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q.e.d.

OPD=OBD, which is not true, . . AB and EF cannot be unequal, or

AB=EF. 3. If OBD=OFH and AB=EF, then AD=EH.

Proof.Let AB and EF be taken as bases and AD and EH as altitudes (138°), and the theorem follows from the second part.

9.e.d. Cor. In any rectangle we have the three parts, base, altitude, and area. If any two of these are given the third is given also.

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140°. Theorem.-A parallelogram is equal to the rectangle

ç on its base and altitude.

AC is a Owhereof AD is the base and DF is the altitude.

Then OAC= on AD and DF. Proof.Complete the CADFE by drawing AE I to CB produced

Then AAEB=ADFC, :;: AE=DF, AB=DC, and

LEAB=LFDC; .: ADFC may be transferred to the position AEB, and OABCD becomes the DAEFD, .. JAC=O on AD and DF.

q.e.d. Cor. 1. Parallelograms with equal bases and equal altitudes are equal. For they are equal to the same rectangle.

Cor. 2. Equal parallelograms with equal bases have equal altitudes, and equal parallelograms with equal altitudes have equal bases.

Cor. 3. If equal parallelograms be upon the same side of the same base, their sides opposite the common base are in line.

141°. Theorem.-A triangle is equal to one-half the rectangle on its base and altitude.

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ABC is a triangle of which AC is the base and BE the altitude.

Then AABC=o on AC and BE.

Proof.Complete the OABDC, of which AB and AC are adjacent sides. Á Then

AABC = ADCB, AABC=OAD=} on AC and BE. (140) q.e.d. Cor. I. A triangle is equal to one-half the parallelogram having the same base and altitude.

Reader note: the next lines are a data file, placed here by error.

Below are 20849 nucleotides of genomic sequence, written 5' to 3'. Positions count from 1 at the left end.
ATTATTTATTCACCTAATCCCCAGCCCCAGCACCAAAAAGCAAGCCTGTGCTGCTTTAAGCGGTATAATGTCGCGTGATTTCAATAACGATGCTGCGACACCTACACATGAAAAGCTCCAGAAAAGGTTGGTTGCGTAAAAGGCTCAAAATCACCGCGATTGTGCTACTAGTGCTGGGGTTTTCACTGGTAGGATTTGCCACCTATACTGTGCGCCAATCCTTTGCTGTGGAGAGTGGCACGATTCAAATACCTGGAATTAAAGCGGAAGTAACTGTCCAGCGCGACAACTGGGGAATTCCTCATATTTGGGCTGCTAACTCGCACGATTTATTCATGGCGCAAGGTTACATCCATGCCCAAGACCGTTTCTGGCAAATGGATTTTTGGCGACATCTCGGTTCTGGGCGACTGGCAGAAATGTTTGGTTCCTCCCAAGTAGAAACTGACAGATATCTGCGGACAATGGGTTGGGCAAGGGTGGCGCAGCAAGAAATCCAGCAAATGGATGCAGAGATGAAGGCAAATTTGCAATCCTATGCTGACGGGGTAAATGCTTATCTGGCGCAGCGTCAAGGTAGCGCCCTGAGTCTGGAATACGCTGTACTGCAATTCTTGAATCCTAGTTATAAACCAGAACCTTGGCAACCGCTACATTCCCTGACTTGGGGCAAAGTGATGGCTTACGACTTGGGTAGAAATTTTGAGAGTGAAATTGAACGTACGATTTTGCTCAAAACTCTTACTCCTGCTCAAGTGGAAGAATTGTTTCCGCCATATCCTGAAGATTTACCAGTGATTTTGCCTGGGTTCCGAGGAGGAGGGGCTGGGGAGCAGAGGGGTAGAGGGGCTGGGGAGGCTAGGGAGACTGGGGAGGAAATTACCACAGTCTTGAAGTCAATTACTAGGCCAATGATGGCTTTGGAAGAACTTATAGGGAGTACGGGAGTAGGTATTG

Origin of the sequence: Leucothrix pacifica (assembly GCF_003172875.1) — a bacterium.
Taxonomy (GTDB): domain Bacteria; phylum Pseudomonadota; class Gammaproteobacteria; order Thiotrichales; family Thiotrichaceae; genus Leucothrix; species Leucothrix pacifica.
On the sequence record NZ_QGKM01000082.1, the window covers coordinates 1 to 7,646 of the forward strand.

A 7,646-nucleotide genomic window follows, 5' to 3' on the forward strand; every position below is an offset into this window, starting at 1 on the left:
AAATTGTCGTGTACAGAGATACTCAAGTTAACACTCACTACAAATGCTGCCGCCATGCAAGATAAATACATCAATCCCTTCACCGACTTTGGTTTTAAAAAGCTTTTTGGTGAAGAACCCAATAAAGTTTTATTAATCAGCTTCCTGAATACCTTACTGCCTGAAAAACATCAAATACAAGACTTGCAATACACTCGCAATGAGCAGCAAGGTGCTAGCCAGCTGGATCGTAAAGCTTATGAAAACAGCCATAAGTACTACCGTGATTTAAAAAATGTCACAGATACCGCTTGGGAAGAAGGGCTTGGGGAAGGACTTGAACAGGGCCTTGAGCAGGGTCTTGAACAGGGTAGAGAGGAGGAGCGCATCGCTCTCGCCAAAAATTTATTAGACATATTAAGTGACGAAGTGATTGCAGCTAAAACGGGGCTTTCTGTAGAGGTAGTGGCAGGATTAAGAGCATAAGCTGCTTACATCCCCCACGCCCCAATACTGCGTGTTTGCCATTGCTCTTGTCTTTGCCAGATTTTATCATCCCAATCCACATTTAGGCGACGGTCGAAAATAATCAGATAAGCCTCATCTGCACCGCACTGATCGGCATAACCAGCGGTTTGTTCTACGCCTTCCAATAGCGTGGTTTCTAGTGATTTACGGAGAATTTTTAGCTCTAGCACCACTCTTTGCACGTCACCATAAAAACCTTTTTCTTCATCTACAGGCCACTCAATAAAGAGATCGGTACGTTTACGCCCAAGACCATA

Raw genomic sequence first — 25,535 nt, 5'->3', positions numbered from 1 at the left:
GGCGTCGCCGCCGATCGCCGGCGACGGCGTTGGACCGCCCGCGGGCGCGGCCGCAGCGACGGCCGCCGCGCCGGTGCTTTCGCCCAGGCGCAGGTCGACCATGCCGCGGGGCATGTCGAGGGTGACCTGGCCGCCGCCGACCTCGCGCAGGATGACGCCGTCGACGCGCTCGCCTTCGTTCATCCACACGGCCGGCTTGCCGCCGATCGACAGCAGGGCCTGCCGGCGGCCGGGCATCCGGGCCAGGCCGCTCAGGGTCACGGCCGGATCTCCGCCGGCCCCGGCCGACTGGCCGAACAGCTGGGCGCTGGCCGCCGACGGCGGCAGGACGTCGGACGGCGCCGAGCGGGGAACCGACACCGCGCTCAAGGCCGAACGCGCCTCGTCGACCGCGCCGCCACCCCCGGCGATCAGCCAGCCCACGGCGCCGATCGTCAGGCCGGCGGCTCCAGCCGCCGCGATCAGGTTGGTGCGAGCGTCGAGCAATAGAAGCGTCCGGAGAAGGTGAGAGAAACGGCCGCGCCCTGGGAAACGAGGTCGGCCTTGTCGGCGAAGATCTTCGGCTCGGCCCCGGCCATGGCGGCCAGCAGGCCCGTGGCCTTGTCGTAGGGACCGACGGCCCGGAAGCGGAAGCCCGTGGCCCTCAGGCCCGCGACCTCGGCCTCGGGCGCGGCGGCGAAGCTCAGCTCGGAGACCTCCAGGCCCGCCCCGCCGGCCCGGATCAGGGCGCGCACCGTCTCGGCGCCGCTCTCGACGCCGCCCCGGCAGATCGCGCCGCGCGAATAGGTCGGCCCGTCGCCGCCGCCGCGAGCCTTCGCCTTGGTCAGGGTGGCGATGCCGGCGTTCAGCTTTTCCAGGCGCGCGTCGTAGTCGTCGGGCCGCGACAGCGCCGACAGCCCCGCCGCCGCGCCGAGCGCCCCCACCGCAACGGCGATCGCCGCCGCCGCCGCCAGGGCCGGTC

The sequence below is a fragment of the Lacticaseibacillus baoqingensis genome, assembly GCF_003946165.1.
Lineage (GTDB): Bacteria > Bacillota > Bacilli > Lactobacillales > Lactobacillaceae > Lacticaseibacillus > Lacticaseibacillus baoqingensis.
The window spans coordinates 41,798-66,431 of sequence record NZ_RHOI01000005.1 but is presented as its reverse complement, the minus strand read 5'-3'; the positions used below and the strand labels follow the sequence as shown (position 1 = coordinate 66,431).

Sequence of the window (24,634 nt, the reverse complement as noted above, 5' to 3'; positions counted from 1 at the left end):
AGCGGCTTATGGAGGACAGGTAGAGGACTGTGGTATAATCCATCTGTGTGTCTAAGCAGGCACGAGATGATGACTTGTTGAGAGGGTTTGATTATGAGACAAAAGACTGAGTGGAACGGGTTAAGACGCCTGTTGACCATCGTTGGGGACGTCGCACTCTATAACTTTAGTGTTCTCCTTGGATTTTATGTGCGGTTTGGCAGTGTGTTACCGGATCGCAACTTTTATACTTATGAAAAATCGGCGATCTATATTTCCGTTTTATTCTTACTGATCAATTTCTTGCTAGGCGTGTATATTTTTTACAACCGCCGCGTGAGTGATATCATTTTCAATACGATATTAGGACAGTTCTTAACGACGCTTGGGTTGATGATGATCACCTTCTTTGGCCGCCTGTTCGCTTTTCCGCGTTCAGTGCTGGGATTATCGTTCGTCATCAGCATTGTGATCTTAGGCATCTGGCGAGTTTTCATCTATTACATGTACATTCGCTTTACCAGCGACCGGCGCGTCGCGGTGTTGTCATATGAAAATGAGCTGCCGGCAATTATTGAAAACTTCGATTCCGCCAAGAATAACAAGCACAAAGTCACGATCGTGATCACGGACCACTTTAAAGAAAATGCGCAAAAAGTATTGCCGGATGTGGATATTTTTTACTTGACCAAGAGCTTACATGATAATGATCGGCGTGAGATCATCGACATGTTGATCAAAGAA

Cor. 2. Triangles with equal bases and equal altitudes are equal. For they are equal to one-half of the same rectangle.

Cor. 3. A median of a triangle bisects the area. For the median bisects the base.

Cor. 4. Equal triangles with equal bases have equal altitudes, and equal triangles with equal altitudes have equal bases.

Cor. 5. If equal triangles be upon the same side of the same base, the line through their vertices is parallel to their common base.

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142°. Theorem.-If two triangles are upon opposite sides of the same base

1. When the triangles are equal, the base bisects the segment joining their vertices;

2. When the base bisects the segment joining their vertices, the triangles are equal. (Converse of 1.)

ABC and ADC are two triangles upon opposite sides of the common base AC.

AABC=AADC, then

BH=HD.
Proof.Let BE and DF be altitudes,
Then ::: AABC=AADC, .. BE=DF,
.. AEBH=AFDH, and BH=HD.

q.e.d. 2. If BH=HD, then AABC=AADC.

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1. If

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Proof.Since BH=HD, .AABH=AADH, and ACBH=ACDH.

(141°, Cor. 3) .. adding, AABC=AADC.

9.e.d.

143. Def.By the sum or difference of two closed figures is meant the sum or difference of the areas of the figures.

If a rectangle be equal to the sum of two other rectangles its area may be so superimposed upon the others as to cover both.

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144o. Theorem.-If two rectangles have equal altitudes, their sum is equal to the rectangle on their common altitude and the sum of their bases.

Proof.Let the Os X and Y, having equal altitudes, be so placed as to have

Ě their altitudes in common at CD, and so that one may not overlap the other. Then

LBDC=LCDF= 7, ... BDF is a line.